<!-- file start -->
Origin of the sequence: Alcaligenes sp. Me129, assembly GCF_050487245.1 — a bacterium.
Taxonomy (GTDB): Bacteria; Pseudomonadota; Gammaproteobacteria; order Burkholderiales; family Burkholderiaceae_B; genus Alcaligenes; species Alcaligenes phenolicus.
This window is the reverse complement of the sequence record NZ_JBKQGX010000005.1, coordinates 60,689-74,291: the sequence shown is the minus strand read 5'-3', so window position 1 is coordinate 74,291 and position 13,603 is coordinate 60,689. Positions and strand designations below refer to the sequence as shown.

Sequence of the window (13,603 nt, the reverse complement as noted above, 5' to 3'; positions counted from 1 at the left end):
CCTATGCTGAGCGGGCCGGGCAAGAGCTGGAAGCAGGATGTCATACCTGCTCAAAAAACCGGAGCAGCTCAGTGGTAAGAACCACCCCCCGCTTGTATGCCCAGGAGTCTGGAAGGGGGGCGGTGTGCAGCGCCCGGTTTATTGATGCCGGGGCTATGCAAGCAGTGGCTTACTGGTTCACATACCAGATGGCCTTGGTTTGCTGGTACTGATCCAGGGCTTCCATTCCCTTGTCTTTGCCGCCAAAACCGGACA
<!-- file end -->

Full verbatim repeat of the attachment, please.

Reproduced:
Origin of the sequence: Alcaligenes sp. Me129, assembly GCF_050487245.1 — a bacterium.
Taxonomy (GTDB): Bacteria; Pseudomonadota; Gammaproteobacteria; order Burkholderiales; family Burkholderiaceae_B; genus Alcaligenes; species Alcaligenes phenolicus.
This window is the reverse complement of the sequence record NZ_JBKQGX010000005.1, coordinates 60,689-74,291: the sequence shown is the minus strand read 5'-3', so window position 1 is coordinate 74,291 and position 13,603 is coordinate 60,689. Positions and strand designations below refer to the sequence as shown.

Sequence of the window (13,603 nt, the reverse complement as noted above, 5' to 3'; positions counted from 1 at the left end):
CCTATGCTGAGCGGGCCGGGCAAGAGCTGGAAGCAGGATGTCATACCTGCTCAAAAAACCGGAGCAGCTCAGTGGTAAGAACCACCCCCCGCTTGTATGCCCAGGAGTCTGGAAGGGGGGCGGTGTGCAGCGCCCGGTTTATTGATGCCGGGGCTATGCAAGCAGTGGCTTACTGGTTCACATACCAGATGGCCTTGGTTTGCTGGTACTGATCCAGGGCTTCCATTCCCTTGTCTTTGCCGCCAAAACCGGACA